Hawthorne: In the past, it was common for DRTV campaigns to lead retail distribution by three-to-nine months. We’re now seeing more retail introductions simultaneous to a DRTV launch. Of course this strategy carries significant risk if the DRTV advertising produces very low MERs (media efficiency ratios). The preferred strategy is to test DRTV for two-to-four weeks, gauge the product’s success but be ready with inventory and retailers at hand to roll the product into stores immediately after the test.
Lee: For a DRTV-to-retail campaign, you need a minimum of 6 months of DRTV to gather enough media spend and eyeballs to promote the product on the retail shelves.
Medico: We would start after Labor Day with the bulk of the spending in October and November. For our clients, the timing generally occurs when the DR allowable cannot be sustained due to wide distribution at retail.
Savage: The strategies vary with marketers’ objectives and budgets. Marketers with larger budgets and greater retail distribution get started earlier (November), while others who have more limited budgets, are heavying up during the Thanksgiving and post-Thanksgiving time periods.
Stacey: Planning a DRTV-to-retail campaign is often a three-phase approach. It can take around 90 days to get an item onto retail shelves. The DRTV campaign often needs to have created at least some demand so that retail buyers take the item for their stores, and then continue to build that demand while the retail orders are being processed for shipment to the stores.
- Phase 1 is for DRTV to drive awareness to get the retailers to say, “I want that in my store” — no less than 90 days out
- Phase 2 is keeping the DRTV campaign going to build demand and drive consumers into the stores
- Phase 3 maintain media support and retail store sell-through
Do these same timeframes hold when planning a product debut to maximize sales in different key periods, such as capitalizing on New Year’s resolutions or getting fit for summer? When should campaigns hit the air to capitalize on these and other important timeframes for the products promoted?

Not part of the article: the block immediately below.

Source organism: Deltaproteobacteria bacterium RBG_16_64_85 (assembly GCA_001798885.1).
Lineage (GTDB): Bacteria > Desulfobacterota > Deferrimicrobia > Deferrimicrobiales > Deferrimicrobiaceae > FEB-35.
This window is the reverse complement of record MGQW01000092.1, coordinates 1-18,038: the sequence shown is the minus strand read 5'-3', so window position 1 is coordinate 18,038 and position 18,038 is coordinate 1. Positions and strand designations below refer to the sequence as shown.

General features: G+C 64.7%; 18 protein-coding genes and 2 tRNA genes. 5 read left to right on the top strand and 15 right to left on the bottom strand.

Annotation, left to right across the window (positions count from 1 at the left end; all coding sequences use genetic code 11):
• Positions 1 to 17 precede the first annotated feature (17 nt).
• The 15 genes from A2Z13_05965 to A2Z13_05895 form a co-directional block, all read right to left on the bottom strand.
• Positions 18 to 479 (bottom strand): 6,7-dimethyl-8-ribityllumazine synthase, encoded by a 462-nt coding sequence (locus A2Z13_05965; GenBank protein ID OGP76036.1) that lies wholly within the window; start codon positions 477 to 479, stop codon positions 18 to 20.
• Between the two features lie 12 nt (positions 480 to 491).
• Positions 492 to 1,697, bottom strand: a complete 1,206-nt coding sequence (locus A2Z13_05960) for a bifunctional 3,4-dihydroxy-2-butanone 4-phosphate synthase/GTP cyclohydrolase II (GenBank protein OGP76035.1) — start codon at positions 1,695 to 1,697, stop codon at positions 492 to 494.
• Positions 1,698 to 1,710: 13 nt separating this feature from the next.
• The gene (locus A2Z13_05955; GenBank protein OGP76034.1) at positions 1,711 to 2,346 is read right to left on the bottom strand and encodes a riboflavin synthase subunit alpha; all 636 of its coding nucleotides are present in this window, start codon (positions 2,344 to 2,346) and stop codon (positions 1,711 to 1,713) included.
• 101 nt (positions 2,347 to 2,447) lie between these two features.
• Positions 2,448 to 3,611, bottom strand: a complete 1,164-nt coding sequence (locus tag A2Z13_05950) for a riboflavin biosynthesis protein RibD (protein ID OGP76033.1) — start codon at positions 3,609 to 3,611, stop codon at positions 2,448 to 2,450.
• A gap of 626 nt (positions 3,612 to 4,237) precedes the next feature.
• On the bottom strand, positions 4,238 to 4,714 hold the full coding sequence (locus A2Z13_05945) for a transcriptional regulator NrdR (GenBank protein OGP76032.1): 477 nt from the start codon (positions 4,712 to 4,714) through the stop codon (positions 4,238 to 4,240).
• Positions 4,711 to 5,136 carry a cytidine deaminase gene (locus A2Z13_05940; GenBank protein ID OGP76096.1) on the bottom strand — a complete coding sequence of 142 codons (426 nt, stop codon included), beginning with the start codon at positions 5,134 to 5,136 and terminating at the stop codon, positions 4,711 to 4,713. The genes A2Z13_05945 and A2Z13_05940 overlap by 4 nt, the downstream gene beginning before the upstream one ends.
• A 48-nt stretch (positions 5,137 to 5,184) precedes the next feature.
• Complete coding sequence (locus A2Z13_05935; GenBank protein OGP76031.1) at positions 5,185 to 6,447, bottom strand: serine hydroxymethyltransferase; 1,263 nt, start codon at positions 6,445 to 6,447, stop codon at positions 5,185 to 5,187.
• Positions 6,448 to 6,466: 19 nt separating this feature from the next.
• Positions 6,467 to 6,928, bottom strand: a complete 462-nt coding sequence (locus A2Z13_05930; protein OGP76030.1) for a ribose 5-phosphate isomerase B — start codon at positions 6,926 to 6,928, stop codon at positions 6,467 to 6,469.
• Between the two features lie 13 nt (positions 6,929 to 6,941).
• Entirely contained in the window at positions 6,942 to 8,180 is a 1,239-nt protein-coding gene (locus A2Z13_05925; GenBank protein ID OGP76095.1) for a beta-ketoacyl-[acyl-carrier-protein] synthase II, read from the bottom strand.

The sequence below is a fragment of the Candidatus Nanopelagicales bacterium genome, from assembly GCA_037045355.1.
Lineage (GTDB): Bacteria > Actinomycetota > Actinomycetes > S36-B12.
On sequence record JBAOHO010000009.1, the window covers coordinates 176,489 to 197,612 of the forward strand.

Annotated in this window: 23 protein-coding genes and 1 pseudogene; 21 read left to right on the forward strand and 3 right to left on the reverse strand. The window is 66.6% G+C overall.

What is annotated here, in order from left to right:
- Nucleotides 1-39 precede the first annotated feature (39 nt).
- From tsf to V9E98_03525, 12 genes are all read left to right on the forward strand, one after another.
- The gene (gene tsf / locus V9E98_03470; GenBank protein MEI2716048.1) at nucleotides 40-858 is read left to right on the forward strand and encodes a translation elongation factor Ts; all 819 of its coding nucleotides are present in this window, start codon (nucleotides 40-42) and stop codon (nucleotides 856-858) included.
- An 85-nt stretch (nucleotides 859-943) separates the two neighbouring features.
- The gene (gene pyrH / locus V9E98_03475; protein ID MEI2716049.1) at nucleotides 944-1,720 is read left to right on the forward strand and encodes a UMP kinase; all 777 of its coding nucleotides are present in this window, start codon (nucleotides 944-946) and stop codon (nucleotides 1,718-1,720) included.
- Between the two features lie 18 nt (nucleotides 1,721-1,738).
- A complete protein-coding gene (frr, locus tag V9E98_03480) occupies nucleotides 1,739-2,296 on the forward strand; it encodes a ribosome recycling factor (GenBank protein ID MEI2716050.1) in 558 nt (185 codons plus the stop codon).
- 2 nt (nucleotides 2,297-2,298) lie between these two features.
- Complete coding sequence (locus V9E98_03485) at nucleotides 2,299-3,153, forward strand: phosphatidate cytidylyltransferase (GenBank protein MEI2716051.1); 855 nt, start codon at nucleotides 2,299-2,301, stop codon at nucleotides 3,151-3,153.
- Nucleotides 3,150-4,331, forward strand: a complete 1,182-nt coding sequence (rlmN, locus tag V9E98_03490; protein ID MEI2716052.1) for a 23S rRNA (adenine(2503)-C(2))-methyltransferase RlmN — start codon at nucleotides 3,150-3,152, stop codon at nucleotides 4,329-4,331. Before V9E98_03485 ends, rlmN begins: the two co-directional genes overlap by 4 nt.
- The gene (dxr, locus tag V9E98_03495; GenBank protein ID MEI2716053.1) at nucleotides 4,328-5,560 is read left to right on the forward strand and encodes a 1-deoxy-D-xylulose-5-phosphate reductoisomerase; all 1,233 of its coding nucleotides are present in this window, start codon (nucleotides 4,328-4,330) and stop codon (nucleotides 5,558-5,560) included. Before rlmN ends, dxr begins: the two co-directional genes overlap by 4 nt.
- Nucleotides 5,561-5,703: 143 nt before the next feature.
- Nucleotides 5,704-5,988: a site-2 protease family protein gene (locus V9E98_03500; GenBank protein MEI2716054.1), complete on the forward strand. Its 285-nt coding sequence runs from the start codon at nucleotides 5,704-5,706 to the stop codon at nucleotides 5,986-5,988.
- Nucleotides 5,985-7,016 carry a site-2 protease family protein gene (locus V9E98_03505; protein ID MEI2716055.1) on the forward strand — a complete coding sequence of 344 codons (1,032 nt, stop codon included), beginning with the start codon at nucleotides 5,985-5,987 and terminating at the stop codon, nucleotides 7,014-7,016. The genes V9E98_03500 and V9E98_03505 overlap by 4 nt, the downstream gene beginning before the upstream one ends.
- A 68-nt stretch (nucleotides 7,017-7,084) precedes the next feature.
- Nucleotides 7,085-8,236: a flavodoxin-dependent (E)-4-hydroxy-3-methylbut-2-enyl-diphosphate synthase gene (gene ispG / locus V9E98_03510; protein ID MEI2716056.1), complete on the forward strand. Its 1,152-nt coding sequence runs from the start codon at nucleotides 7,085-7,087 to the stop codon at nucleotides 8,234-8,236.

Fays: It’s less about timeframes regarding season and more about the overall health of the economy and consumer confidence. Bottom line, everything we do to predict and forecast the overall health of the DR business correlates directly back to the health or lack of health of the economy.
Hawthorne: Yes, there is similar timing for different product categories and seasonal periods. Self-improvement, diet, fitness should be tested in September to November to gauge the intensity of roll out in January. Home improvement/outdoors should be tested in January and February in the South for a nationwide rollout in March and April.
Lee: The consumer has become much more fickle with products. While in the old days a fitness campaign was tested in December with rollout to begin January 1, those days have changed. A good fitness show will work 12 months a year, such as Product Partners’ fitness campaigns.
Medico:I think health and fitness are more the exception than the rule in that most people use the New Year’s resolution mindset to lose weight and get into shape. In our experience, the timeframes that apply to product debuts are a function of when media availabilities are greatest and rates are the lowest. They are also dictated by the point in the marketing cycle that the direct response allowable is coming in on goal or the point where the allowable can no longer be sustained.
Savage: If the product is more New-Year’s-resolution related, testing can occur in November and December, so that results can be read and rollout can be planned for and occur immediately following the Christmas and New Year’s holidays, when rates come down and clearance is typically much easier. The first few weeks of the January broadcast month will likely be very attractive to DR marketers.
Stacey: The overall timeframes to maximize sales in different seasons can be the same. The method of driving DRTV sales and then capitalizing on that media by driving consumers to retail stores doesn’t always change due to the season. It takes time for media to build mass awareness, retail buyers to accept an item, and inventory to be shipped from Asia and finally delivered to stores. The best approach is to work backwards so that if you want your item in Wal-Mart for Christmas, it may be best to be meeting with the Wal-Mart merchandise buyers in the summer with your DRTV already airing.